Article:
General Mira led his troops to Safed through Ramah, Kfar Hananiah, Ramat Pishchor (near the current day hospital) – and not through Jubb Yussef, so that the mapping of the area is not perfect, but still of interest. In the Jacoutin’s map, which was drawn during this journey, Jubb Yussef (“Puits de Joseph”) is noted as a crossroads. The khan does not appear on the map, though it had existed at the time. Other khans such as khan El Miniah and the Bnot Yaakov Bridge khan are noted on the map. It seems that despite being located on a main road, the importance of Jubb Yussef is secondary.

The first traveller to bring forth a detailed architectural account of the site was Burckhardt (1812):[7]

As there is no khan for travellers at Szaffad, and I had no letters to any person in the town, I was obliged to lodge at the public coffee house. We left the town early in the morning, and descended the side of the mountain towards the lake; here the ground is for the greater part uncultivated and without trees. At two hours and a quarter is khan Djob Yousef, or the khan of Joseph’s Well, situated in a narrow plain. The khan is falling rapidly into ruin; near it is a large Birket. Here is shewn the well into which Joseph was let down by his brothers; it is in a small court-yard by the side of the Khan, is about three feet in diameter, and at least thirty feet deep. I was told that the bottom is hewn in the rock: its sides were well lined with masonry as far as I could see into it, and the water never dries up, a circumstance which makes it difficult to believe that this was the well into which Joseph was thrown. The whole of the mountain in the vicinity is covered with large pieces of black stone; but the main body of the rock is calcareous. The country people relate that the tears of Jacob dropping upon the ground while he was in search of his son turned the white stones black, and they in consequence call these stones Jacob’s tears. Joseph’s well is held in veneration by Turks as well as Christians; the former have a small chapel just by it, and caravan travellers seldom pass here without saying a few prayers in honour of Yousef. The khan is on the great road from Akka to Damascus. It is inhabited by a dozen Moggrebyn soldiers, with their families, who cultivate the fields near it.

This is the first description which definitely confirms that this is indeed the current day pit. It is interesting to note, that in spite of the location of the pit – on a hill- it has water about 10 meters deep. Burckhardt is not the only one to mention this fact, and we can assume that this was the case at least until the year 1837, the time of the great earthquake of Safed which probably caused the collapse of the well.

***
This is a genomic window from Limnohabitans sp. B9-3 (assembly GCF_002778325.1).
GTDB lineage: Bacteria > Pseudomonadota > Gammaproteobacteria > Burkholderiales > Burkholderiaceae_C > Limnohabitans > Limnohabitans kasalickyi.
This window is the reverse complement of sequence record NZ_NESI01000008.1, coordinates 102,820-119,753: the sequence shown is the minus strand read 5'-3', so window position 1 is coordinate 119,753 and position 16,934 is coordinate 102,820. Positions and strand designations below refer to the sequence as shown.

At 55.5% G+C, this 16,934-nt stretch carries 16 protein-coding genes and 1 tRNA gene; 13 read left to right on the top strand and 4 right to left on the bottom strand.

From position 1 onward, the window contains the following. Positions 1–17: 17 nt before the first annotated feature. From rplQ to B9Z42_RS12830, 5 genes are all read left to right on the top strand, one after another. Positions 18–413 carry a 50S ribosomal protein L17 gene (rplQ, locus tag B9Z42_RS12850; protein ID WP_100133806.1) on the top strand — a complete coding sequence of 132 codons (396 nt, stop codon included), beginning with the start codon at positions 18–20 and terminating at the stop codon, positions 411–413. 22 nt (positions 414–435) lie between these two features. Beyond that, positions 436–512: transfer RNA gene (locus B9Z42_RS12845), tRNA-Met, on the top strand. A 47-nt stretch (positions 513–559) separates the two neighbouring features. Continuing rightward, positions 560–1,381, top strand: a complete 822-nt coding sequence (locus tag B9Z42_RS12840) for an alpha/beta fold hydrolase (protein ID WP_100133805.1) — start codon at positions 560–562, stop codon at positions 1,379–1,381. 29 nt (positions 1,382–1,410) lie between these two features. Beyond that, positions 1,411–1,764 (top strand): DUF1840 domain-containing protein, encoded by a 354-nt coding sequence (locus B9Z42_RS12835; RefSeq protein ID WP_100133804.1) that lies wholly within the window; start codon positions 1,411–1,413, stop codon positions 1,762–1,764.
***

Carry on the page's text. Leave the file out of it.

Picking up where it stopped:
The road from Acre to Damascus (and not the traditional “Via Maris”) is related to the reign of Suleiman Pasha, in the Galilee and Damascus. Suleiman Pasha was the successor of Jazzar Pasha, who successfully protected his city Acre from the army of Napoleon. The aforementioned Maghrebi soldiers were part of the North African mercenary army, which Jazzar and Suleiman brought to the country to protect their reign.

The many travellers which had been in the area in the 19th century often mention Jubb Yussef, but they usually do not add details beyond the comprehensive account by Burckhardt, which is often quoted in their writings.

The British survey of Palestine in the year 1875, which was conducted by the Palestine Exploration Fund, is the first to present the plans of the Khan.[8] In their book, they write:

The plaque, written in Urdu script, was added in 1900

... It (the Khan) was built on the Damascus road at the same time the khan El Miniah, Khan al-Tujjar and others were built. It is still in very good condition and serves as a resting spot for merchants passing through. The halls, which are curved and long, are used for pack beasts. There are also some modest resting areas, and prayer areas”.

The assertion of the archeologists at the time, that the khan was in “very good condition” – despite its west wing already lying in ruins – is relative. It seems that according to their terms, a building whose walls were still intact, and even had curved halls and parts of a second floor, was considered to be in “very good condition”.